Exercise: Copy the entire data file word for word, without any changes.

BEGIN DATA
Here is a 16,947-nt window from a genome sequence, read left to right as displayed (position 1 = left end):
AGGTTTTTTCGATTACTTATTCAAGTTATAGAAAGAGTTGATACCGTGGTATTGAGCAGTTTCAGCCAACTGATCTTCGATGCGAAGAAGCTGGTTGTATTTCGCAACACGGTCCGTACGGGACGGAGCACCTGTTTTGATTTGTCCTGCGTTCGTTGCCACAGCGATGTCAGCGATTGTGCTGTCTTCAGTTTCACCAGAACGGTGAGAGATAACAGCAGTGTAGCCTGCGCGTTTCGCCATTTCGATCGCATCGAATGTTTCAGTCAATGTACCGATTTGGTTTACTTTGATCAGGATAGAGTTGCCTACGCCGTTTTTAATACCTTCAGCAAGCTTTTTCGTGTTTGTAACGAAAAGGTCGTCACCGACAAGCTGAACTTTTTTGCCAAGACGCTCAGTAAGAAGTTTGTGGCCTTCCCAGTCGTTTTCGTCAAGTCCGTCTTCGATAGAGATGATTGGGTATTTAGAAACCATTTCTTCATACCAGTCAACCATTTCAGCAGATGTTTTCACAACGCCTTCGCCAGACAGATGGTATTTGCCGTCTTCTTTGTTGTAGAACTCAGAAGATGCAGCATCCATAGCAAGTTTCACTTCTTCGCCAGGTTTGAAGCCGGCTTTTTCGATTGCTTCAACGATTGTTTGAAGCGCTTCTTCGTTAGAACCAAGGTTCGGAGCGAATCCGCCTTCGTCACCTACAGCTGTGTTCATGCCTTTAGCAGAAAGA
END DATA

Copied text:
Here is a 16,947-nt window from a genome sequence, read left to right as displayed (position 1 = left end):
AGGTTTTTTCGATTACTTATTCAAGTTATAGAAAGAGTTGATACCGTGGTATTGAGCAGTTTCAGCCAACTGATCTTCGATGCGAAGAAGCTGGTTGTATTTCGCAACACGGTCCGTACGGGACGGAGCACCTGTTTTGATTTGTCCTGCGTTCGTTGCCACAGCGATGTCAGCGATTGTGCTGTCTTCAGTTTCACCAGAACGGTGAGAGATAACAGCAGTGTAGCCTGCGCGTTTCGCCATTTCGATCGCATCGAATGTTTCAGTCAATGTACCGATTTGGTTTACTTTGATCAGGATAGAGTTGCCTACGCCGTTTTTAATACCTTCAGCAAGCTTTTTCGTGTTTGTAACGAAAAGGTCGTCACCGACAAGCTGAACTTTTTTGCCAAGACGCTCAGTAAGAAGTTTGTGGCCTTCCCAGTCGTTTTCGTCAAGTCCGTCTTCGATAGAGATGATTGGGTATTTAGAAACCATTTCTTCATACCAGTCAACCATTTCAGCAGATGTTTTCACAACGCCTTCGCCAGACAGATGGTATTTGCCGTCTTCTTTGTTGTAGAACTCAGAAGATGCAGCATCCATAGCAAGTTTCACTTCTTCGCCAGGTTTGAAGCCGGCTTTTTCGATTGCTTCAACGATTGTTTGAAGCGCTTCTTCGTTAGAACCAAGGTTCGGAGCGAATCCGCCTTCGTCACCTACAGCTGTGTTCATGCCTTTAGCAGAAAGA